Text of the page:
Again the silence, as of emotions stretched too tightly for speech; then, from the passageway, a woman's young voice called, "Lord Rajasta!"
Rajasta's tense face relaxed. "I am here, Domaris," he called, and explained to Micon, "My disciple, a young woman-Talkannon's daughter. She is unawakened as yet, but when she learns, and is-complete, she holds the seeds of greatness."
"The Light of the Heavens grant knowledge and wisdom to her," said Micon with polite disinterest.
Domaris came into the room; a tall girl, and proudly erect, with hair the color of hammered copper that made a brightness in the dark spaces and shadows. Like a light bird she came, but paused at a little distance from the men, too shy to speak in the presence of a stranger.
"My child," Rajasta said kindly, "this is Micon of Ahtarrath, my brother in the Light, to be treated as myself in every respect."
Domaris turned to the stranger, in civil courtesy-then her eyes widened, a look of awe drew over her features, and with a gesture that seemed forced, as if she made it against her will, she laid her right hand over her breast and raised it slowly to forehead level, in the salute given only to the highest initiates of the Priesthood of Light. Rajasta smiled: it was a right instinct and he was pleased; but he let his voice break the spell, for Micon had gone grey with a deep pallor.
"Micon is my guest, Domaris, and will be lodged with me-if that is your will, my brother?" At Micon's nod of assent, he continued, "Go now, daughter, to the Scribe-Mother, and ask her to hold a scribe always in readiness for my brother."
She started and shivered a little; sent a worshipful glance at Micon; then inclined her head in reverence to her teacher and went on her errand.
"Micon!" Rajasta spoke with terse directness. "You are come here from the Dark Shrine!"
Micon nodded. "From their dungeons," he qualified immediately.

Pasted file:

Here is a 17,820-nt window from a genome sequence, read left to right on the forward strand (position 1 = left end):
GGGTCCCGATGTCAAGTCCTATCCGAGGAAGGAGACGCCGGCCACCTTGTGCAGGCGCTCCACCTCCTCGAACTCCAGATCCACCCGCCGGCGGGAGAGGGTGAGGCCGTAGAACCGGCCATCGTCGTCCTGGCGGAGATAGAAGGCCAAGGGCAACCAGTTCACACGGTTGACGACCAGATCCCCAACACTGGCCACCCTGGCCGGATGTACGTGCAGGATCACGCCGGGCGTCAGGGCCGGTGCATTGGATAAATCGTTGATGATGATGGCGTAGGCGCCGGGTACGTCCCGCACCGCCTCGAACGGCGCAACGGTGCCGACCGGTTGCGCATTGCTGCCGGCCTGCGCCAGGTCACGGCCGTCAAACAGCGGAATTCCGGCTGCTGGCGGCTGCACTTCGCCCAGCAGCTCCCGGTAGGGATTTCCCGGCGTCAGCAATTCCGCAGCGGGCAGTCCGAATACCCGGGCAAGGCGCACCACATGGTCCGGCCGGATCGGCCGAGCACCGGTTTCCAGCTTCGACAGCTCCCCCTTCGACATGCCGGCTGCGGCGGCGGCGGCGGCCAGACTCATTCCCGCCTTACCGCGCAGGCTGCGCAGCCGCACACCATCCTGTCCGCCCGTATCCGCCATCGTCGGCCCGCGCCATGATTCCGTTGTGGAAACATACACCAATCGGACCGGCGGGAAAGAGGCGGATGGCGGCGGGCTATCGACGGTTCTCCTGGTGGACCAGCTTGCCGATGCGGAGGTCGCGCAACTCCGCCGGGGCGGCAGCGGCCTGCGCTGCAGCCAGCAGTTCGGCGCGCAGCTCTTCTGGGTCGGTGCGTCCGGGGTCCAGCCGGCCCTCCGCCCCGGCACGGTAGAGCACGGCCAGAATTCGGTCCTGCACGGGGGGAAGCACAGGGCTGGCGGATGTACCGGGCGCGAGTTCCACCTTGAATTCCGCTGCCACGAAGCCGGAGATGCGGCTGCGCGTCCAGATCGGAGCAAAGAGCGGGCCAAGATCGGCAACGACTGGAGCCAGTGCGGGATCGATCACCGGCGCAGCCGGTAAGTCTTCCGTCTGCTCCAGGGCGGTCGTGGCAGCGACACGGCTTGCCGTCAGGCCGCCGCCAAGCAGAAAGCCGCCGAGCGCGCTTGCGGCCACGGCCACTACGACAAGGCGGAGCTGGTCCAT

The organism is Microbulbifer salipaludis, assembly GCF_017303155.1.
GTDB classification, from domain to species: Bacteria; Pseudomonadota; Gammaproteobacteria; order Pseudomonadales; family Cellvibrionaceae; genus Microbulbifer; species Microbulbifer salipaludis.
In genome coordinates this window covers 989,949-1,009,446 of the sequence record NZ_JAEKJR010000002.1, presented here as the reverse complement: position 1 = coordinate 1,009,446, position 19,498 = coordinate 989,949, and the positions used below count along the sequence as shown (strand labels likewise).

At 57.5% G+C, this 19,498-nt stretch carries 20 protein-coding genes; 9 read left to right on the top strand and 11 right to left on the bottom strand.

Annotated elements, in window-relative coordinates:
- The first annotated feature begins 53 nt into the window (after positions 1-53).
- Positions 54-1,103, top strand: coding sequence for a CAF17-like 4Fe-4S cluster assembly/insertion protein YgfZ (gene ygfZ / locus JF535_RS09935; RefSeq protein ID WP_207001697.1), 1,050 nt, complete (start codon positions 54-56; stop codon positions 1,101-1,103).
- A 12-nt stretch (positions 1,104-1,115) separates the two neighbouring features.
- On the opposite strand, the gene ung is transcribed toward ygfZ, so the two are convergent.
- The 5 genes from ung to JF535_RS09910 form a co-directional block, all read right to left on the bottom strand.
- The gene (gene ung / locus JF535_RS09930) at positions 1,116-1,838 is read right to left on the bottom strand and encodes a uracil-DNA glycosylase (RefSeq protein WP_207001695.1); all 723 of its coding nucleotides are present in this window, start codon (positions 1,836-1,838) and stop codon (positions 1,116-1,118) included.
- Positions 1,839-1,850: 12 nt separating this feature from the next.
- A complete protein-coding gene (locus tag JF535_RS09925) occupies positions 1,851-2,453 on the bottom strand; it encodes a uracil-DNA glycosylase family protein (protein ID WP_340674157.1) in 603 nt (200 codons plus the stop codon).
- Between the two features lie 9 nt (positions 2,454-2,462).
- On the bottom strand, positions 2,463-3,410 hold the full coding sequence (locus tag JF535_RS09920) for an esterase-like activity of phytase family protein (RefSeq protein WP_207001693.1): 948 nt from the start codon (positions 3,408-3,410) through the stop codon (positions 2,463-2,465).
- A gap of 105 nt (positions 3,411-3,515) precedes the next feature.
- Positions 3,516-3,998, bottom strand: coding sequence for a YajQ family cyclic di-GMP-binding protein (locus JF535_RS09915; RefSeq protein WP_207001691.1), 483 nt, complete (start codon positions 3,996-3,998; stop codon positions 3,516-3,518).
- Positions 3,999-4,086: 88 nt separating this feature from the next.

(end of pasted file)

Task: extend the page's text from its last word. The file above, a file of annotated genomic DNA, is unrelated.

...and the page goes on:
"I-I feared that-"
"I am no apostate," Micon reassured firmly. "I served not there. My service is not subject to compulsion!"
Micon did not move, but the lift of his brows and the curl of his lip gave the effect of a shrug. "They would have compelled me." He held out his mutilated hands. "You can see that they were-eloquent in persuasion." Before Rajasta's gasp of horror, Micon drew back his hands and concealed their betrayal within the sleeves of his robe. "But my task is undone. And until it is completed, I hold death from me with these hands-though he companion me most closely."
Micon might have been speaking of last night's rain; and Rajasta bowed his head before the impassive face. "There are those we call Black-robes," he said bitterly. "They hide themselves among the members of the Magician's Sect, those who guard the shrine of the Unrevealed God-whom we call Grey-robes here. I have heard that these... Black-robes-torture! But they are secret in their doings. Well for them! Be they accursed!"
Micon stirred. "Curse not, my brother!" he said harshly. "You, of all men, should know the danger of that."
Rajasta said tonelessly, "We have no way of acting against them. As I say, we suspect members of the Grey-robe sect. Yet, all are-gray!"
"I know. I saw too clearly, so-I see nothing. Enough," Micon pleaded. "I carry my release within me, my brother, but I may not yet accept it. We will not speak of this, Rajasta." He arose, with slow carefulness, and paced deliberately to the window, to stand with his face uplifted to the warm sunlight.
With a sigh, Rajasta accepted the prohibition. True, the Black-robes always concealed themselves so well that no victim could ever identify his tormentors. But why this? Micon was a stranger and could hardly have incurred their enmity; and never before had they dared meddle with so highly-placed a personage. The knowledge of what had befallen Micon initiated a new round in a warfare as old as the Temple of Light.
And the prospect dismayed him.
In the School of Scribes, Mother Lydara was in the process of disciplining one of her youngest pupils. The Scribes were the sons and daughters of the Priest's Caste who showed, in their twelfth or thirteenth year, a talent for reading or writing: and thirty-odd intelligent boys and girls are not easy to keep in order.
Mother Lydara felt that no child in all her memory had ever been such a problem to her as the sullen little girl who faced her just now: a thin angular girl, about thirteen, with stormy eyes and hair that hung dishevelled in black, tumbled curls. She held herself very stiff and erect, her nervous little hands stubbornly clenched, taut defiance in her white face.
"Deoris, little daughter," the Scribe-Mother admonished, standing rock-like and patient, "you must learn to control both tongue and temper if you ever hope to serve in the Higher Ways. The daughter of Talkannon should be an example and a pattern to the others. Now, you will apologize to me, and to your playmate Ista, and then you will make accounting to your father." The old Priestess waited, arms crossed on her ample breast, for an apology which never came.